Paris '07 Workshop
The EU, NATO, and the U.N.:
How Can These Vital International Organizations Work Together?
Ambassador Linas Linkevicius
|Ambassador Linus Linkevicius (left), Lithuanian ambassador to NATO, with Latvian State Secretary Edgars Rinkevics, Hungarian UN ambassador Gabor Brodi, and Finnish UN ambassador Kirsti Lintonen (left to right).|
"...worst practice examples are numerous...although NATO has deployed in operations
under the U.N. mandate, the visit of the newly appointed U.N. secretary general
to the North Atlantic Council lasted only 20 minutes."
The EU is celebrating its 50th anniversary, NATO will soon turn 60, and the U.N. is approaching retirement age. In light of these facts, the lack of common-sense wisdom found in the relationship among these three organizations is all the more striking. The very fact that we are still struggling with the question of how NATO, the EU, and the U.N. can work together signifies a rather lamentable state of affairs.
Many great minds have pondered this question countless times and it has been the subject of a great many conferences and seminars. I myself had the opportunity to address this issue in this workshop three years ago. On many occasions, many excellent suggestions and recommendations were put forward and most nations that are members of all three organizations agree that much closer cooperation among the EU, NATO, and the U.N. is necessary. Most of us would also agree that a true NATO-EU strategic partnership would be a great asset for the U.N., indeed, for the entire international community. And yet there are few best practice examples of cooperation when they should be the rule.
Instead, worst practice examples are numerous. For example, although NATO has deployed in operations some 50,000 troops under the U.N. mandate, the visit of the newly appointed U.N. secretary general to the North Atlantic Council lasted only 20 minutes—just enough time to meet and greet. Despite the vested interests NATO and the EU share in the Balkans and Afghanistan, and despite all the talk about a strategic partnership between the two organizations, NATO’s secretary general famously labeled the relationship a “frozen conflict,” and rightfully so.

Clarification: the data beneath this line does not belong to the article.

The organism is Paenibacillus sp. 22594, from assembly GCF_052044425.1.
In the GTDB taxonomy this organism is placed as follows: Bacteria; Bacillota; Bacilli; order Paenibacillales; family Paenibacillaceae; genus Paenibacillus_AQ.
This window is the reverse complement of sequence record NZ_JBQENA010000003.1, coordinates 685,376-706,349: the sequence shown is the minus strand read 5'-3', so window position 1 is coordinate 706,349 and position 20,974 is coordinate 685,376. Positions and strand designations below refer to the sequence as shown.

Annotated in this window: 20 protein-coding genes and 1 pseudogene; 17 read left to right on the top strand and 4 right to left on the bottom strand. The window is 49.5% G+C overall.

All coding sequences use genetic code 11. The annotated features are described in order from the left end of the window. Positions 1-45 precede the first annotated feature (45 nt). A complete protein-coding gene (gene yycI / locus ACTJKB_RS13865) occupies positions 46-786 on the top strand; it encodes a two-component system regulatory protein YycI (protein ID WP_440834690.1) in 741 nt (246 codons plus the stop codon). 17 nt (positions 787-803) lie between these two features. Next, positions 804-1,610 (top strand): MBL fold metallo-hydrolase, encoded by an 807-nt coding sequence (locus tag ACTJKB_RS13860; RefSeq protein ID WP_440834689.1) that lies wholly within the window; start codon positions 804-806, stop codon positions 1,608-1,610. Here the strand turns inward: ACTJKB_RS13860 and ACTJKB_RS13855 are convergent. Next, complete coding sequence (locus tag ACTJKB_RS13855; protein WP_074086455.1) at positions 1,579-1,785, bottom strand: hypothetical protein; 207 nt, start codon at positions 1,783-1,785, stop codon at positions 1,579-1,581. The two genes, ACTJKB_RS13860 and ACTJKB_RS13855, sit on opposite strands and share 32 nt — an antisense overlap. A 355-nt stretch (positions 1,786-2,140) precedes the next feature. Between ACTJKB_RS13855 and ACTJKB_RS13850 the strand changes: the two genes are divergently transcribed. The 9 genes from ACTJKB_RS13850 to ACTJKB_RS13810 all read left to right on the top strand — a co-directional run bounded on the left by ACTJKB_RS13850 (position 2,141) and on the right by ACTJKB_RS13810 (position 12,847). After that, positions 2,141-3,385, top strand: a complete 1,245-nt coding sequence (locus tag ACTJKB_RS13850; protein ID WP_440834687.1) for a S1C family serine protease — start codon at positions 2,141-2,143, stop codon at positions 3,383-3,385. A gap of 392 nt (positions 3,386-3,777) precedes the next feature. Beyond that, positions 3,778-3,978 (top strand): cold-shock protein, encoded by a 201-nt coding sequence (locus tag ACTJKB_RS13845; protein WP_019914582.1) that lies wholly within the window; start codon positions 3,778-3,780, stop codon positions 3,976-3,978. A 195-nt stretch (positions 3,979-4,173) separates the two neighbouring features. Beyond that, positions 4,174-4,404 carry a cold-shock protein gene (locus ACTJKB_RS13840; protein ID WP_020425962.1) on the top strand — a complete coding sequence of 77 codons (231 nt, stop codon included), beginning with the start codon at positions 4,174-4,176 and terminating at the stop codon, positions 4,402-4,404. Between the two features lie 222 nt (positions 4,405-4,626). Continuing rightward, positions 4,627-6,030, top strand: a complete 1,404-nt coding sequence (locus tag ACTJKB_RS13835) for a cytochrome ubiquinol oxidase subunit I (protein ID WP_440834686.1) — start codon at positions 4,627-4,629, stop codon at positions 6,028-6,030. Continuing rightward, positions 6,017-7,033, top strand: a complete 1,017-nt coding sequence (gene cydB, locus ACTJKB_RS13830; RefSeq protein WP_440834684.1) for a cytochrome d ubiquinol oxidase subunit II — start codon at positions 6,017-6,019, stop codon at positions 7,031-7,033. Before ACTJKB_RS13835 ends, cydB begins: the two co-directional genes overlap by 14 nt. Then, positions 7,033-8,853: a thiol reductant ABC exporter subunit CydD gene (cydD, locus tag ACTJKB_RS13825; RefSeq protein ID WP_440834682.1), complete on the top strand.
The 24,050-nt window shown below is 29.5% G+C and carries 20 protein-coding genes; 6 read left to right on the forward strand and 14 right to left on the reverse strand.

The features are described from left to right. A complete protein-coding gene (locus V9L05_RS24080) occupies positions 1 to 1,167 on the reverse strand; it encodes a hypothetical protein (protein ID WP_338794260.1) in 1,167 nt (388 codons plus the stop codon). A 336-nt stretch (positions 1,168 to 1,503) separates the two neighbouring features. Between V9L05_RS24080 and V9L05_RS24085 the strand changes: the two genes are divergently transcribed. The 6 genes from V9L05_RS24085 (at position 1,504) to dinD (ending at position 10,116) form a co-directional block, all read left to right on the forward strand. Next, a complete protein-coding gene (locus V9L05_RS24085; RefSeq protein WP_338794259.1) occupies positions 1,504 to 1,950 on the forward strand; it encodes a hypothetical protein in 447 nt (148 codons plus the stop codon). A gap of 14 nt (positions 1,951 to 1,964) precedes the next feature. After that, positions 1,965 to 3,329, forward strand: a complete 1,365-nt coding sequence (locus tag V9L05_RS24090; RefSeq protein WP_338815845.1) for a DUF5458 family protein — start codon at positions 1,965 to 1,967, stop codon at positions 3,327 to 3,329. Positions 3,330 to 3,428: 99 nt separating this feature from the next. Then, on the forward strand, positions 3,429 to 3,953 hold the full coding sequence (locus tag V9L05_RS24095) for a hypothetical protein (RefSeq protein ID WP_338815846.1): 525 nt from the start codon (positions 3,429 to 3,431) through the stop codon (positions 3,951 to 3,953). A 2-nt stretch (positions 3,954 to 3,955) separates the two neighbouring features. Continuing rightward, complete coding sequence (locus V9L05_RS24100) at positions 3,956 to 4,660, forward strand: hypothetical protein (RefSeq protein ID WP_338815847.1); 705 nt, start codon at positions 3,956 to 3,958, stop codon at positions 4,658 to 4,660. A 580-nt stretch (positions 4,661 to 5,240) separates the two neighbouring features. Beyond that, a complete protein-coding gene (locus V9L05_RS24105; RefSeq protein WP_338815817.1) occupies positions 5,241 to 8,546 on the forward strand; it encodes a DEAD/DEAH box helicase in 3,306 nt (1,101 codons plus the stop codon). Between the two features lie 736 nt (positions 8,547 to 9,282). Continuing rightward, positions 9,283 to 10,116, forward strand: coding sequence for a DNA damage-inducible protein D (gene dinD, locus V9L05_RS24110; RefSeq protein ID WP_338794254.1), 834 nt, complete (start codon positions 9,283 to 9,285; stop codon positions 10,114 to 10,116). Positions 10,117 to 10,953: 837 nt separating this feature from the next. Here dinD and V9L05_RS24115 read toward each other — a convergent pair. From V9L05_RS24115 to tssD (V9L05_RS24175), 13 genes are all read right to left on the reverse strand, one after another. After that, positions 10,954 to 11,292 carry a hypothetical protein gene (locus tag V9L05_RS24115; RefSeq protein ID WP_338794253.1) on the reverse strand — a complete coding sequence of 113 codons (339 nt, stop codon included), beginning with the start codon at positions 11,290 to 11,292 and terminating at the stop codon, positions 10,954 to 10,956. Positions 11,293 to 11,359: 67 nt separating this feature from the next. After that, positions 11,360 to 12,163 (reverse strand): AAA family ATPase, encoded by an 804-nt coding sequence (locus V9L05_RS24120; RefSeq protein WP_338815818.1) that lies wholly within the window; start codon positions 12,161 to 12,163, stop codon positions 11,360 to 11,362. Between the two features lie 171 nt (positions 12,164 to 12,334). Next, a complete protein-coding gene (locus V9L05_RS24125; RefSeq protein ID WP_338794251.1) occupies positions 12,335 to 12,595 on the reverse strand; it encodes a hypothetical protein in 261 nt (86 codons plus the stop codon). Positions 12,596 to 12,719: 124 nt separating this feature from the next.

For every step NATO and the EU take forward, they take two steps back. As a result, the late Western European Union probably had a better and more productive relationship with NATO than the EU has. Because in both NATO and the EU one or two countries can block any cooperation initiative, the NATO-EU capability group, which potentially could be an excellent and practical cooperation tool, is deadlocked.
I believe that both organizations could put more effort into removing the persistent obstacles. For a start, the EU could consider granting Turkey a seat at the EDA—this would instantly help improve the NATO-EU relationship. In addition, bureaucracies of both organizations, which have competing interests and agendas and tap the same limited group of experts, could consider changes. While direct staff-to-staff dialogue is important, the direction the NATO-EU relationship follows should be defined by the member-nations themselves.